Looking at cells under the microscope… Even normal skin, which in and of itself is the largest organ and a barrier to the outside world… It is amazing how the structures form and work together. How the cells know when to proliferate, how to migrate.
The other day, a physician was teaching me about ovarian cancer and we got talking about how ovarian cancer spreads to this section of fat called the omentum. The omentum is a layer of fat and blood vessels that is in the abdomen. On top of the intestines and such. The omentum is a common site of cancer spread because it has many blood vessels and just sits in the fluid in your belly. It is a simple organ… Fat, blood vessels, a couple ligaments hooking it to the bowel. But, it moves. It wraps itself around sites of infection and inflammation in the bowel. It has been said to plug a perforated ulcer, to surround cancer. Nobody really knows why. It doesn’t have muscle; it doesn’t have a nervous supply. How does it know? Studies suggest that the omentum is incapable of moving on its own (though it looks like it does) and that it moves based on the movements within the gut, diaphragm and position. It is postulated that it sticks due to formation of fibrin on contact (basically a protein type glue) and stays stuck because the contact with inflammation causes more blood flow through the omental vessels, thus bringing along white cells and other cells that make more materials that help it to stick like fibroblasts (Florey, Walker & Carlton, 2005. The Nature of Movements of the Omentum, The Journal of Pathology and Bacteriology 29:1). Still, there is debate as to whether or not another piece of the puzzle is missing and why it functions the way it does.
Omentum. Image via Wikimedia.
I can’t look at the body and how intricately it all works and say there is not a Creator. It is too complicated and there are far too many intelligent people who cannot get it sorted out in full. All of those cells working together. Its craziness.
For you formed my inward parts; you knitted me together in my mother’s womb. Psalm139:13
When you think about it, our body is like our communities, our worlds. Bad things happen when one of the pieces stops doing its job or changes in a negative way (i.e. carcinogenesis). The changes have nothing to do with who made the people or the cells. They are caused by errors in how the cell reproduced or how the people made choices. They are caused by things outside that should not have been allowed in. When defenses are down. And like our bodies, when we see that happening, we need to step up, to help to fix things or protect things. We need to be like an omentum and wrap ourselves around those who are hurting and protect them from the harm. And for that matter, protect others from the harm. We need to home towards the lost, the hurt and the wrong and heal it. Like our physical bodies, we need help from the Creator, we need to follow the instructions laid our for us. Sometimes we need others to help for us, like medicines. Professionals who know how to address certain issues or needs in the world and aid us in healing as a community, as a nation.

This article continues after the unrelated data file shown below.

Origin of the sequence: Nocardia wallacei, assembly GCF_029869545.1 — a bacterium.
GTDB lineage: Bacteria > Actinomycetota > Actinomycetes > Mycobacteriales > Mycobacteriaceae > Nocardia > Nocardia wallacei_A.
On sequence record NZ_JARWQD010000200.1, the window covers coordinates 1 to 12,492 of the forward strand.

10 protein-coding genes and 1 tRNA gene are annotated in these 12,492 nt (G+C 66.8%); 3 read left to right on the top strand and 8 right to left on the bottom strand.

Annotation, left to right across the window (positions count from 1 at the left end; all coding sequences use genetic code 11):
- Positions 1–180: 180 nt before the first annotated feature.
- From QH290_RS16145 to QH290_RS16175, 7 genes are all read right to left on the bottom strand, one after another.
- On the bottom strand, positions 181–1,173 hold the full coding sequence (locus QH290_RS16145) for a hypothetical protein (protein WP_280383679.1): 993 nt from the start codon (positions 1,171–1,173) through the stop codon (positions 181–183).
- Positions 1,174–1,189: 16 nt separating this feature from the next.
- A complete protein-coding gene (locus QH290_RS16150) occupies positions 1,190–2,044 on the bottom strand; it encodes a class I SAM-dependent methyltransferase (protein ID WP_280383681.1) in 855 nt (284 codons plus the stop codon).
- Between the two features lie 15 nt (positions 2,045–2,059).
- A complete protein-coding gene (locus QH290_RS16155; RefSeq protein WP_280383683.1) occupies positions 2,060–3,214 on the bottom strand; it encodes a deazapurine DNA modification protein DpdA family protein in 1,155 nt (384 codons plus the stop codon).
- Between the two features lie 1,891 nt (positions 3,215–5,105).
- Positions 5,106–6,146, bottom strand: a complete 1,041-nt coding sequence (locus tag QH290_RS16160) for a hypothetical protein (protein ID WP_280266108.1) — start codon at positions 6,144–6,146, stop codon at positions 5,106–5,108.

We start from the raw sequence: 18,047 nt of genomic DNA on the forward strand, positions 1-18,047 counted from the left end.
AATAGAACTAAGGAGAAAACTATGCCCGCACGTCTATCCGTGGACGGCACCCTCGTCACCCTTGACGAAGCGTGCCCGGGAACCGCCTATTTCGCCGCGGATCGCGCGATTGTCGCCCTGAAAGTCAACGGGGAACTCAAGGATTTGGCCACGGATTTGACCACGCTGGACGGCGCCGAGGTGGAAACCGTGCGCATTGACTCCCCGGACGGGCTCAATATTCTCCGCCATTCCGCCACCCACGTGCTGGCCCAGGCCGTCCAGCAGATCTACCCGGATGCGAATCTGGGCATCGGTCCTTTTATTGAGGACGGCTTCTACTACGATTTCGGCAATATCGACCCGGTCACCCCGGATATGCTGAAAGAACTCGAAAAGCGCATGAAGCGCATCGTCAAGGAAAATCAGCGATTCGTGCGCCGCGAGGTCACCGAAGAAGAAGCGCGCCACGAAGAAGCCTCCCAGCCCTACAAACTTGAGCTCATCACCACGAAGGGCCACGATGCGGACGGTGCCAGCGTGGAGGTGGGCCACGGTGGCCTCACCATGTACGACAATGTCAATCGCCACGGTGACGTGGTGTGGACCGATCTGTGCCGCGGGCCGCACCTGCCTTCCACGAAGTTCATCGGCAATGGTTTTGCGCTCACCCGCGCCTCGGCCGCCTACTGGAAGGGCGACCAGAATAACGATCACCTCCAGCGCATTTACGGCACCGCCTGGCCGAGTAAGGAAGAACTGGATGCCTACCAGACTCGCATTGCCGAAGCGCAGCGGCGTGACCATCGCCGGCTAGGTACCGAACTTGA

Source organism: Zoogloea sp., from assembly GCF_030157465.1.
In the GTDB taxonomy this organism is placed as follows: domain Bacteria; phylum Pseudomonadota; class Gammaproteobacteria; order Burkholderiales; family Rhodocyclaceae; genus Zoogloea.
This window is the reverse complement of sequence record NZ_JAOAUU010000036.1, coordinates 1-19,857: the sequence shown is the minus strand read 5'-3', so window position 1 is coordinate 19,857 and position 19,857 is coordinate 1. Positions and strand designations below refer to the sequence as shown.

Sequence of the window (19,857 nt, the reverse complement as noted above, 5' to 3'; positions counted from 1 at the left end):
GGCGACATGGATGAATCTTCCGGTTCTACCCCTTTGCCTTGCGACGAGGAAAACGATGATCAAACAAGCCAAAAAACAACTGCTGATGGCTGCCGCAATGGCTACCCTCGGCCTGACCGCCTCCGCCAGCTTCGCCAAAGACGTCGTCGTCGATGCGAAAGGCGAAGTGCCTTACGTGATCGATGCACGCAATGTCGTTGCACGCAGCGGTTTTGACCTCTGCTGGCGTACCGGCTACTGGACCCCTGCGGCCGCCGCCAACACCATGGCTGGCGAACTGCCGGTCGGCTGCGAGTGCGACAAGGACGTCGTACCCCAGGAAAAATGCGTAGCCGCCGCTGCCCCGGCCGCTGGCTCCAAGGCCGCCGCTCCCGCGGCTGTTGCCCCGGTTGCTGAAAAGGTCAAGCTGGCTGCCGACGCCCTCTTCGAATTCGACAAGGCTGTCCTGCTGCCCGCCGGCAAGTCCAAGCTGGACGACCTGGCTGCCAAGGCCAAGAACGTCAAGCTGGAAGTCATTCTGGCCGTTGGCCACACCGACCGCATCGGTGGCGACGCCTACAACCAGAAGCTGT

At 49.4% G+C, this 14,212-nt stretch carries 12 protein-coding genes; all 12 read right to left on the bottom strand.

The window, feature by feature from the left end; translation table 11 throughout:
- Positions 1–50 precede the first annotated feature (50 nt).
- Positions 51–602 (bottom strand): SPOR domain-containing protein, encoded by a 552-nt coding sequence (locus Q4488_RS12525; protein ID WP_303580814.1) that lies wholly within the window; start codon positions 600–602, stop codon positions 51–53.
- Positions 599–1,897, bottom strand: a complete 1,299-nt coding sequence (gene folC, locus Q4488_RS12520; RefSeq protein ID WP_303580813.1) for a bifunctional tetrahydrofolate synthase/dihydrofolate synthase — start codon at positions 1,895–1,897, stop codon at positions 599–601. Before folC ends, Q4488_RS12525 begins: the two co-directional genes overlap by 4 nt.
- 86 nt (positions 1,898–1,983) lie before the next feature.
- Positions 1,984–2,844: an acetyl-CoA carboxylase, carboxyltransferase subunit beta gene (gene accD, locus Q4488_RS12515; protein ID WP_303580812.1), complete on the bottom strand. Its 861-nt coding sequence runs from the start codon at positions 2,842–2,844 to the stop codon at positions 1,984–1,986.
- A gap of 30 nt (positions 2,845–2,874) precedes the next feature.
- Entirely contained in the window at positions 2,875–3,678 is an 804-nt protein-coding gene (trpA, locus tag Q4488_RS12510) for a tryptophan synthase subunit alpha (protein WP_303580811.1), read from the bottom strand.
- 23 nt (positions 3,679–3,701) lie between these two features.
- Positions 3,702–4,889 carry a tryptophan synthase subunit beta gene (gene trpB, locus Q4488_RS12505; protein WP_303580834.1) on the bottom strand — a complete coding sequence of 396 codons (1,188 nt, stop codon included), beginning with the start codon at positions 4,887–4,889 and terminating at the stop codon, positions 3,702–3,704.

Just as a body, though one, has many parts, but all its many parts form one body, so it is with Christ. For we were all baptized byone Spirit so as to form one body—whether Jews or Gentiles, slave or free—and we were all given the one Spirit to drink. Even so the body is not made up of one part but of many. 1 Corinthans 12:12-4
The body is so intricate, so well-designed. That is how we should be as a people. Connecting, supporting, sustaining.
Who knew cells could be so inspiring?